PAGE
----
I'm sure most of us have, at one time or another, been on a boat.  Some boats may have been big and some may have been small, but I hope they all had one important thing in common. I hope they all had life preservers. Of course, the goal is to stay ON the boat, but stuff happens. If you suddenly find yourself flailing about in the water, having a life preserver with you is a very good thing.

God’s Word is our life preserver when we are flailing about in the darkness. Because stuff happens. We don’t have to be searching for it on purpose - sometimes darkness just finds us. The darkness will lie to you. It will tell you that things are hopeless. It will stoke your fear into an out-of-control forest fire.

"The Word became flesh and made his dwelling among us. We have seen his glory, the glory of the one and only Son, who came from the Father, full of grace and truth." John 1:14 (NIV)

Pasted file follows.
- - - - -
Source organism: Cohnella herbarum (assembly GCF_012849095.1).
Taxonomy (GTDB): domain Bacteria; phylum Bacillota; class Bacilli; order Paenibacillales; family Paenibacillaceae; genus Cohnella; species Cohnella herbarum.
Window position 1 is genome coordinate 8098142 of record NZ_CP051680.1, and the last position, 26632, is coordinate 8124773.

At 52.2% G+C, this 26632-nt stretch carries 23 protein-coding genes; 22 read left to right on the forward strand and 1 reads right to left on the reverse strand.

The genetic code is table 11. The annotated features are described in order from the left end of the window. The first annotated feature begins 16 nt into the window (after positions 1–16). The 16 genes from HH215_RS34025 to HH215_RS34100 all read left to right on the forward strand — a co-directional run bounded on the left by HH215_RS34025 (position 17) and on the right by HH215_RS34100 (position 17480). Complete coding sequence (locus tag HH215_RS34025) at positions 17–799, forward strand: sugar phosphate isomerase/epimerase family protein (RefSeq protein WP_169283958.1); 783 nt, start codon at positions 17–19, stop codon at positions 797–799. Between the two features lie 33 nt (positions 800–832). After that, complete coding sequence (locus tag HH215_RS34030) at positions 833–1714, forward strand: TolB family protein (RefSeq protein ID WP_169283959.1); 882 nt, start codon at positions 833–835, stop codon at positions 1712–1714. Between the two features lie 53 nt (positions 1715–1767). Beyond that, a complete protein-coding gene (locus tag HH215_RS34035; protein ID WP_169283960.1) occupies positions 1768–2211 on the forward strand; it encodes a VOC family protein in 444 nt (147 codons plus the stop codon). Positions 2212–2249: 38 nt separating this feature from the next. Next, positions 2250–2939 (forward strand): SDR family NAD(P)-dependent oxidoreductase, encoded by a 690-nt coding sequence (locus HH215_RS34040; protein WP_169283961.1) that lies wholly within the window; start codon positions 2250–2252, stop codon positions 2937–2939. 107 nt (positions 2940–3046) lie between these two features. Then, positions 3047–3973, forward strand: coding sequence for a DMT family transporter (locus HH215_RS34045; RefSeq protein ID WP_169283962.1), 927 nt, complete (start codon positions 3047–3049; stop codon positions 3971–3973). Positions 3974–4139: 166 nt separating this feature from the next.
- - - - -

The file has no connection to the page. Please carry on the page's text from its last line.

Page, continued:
Remember the story of Jesus walking on the water? Jesus had just performed the miracle of feeding the five thousand, and He told the disciples to go ahead of him in a boat to the other side of the Sea of Galilee while He spent time alone in prayer. Because of a storm, the disciples were quite a way off shore when Jesus came to them, walking across the water. At first, they didn’t recognize him and were afraid. He reassured them that it was only Him, and Peter said that if it was truly Jesus to ask him to walk on the water with Him.  “Come...”  said Jesus.

Peter did, but when he stopped focusing on Jesus and instead focused on the storm around him, he started to sink. He cried out to Jesus, and the Savior reached out and rescued Peter. We can’t walk with Jesus the way Peter did, but we can rely on the Word, which became flesh in the form of Jesus. When the storms in our lives are threatening to overwhelm us, the Word has the power to rescue us.

When I’m surrounded by darkness, the Word gives me a strength I don’t have on my own. I may never have the chance to walk on water, but I can study what happened when Peter did. He was in the midst of a literal storm, and had to be exhausted and frightened. But all Jesus had to say was “Come…” and Peter did. Jesus is saying the same thing to us today. Like Peter, all we have to do is take those first steps into our storm toward Him to be rescued.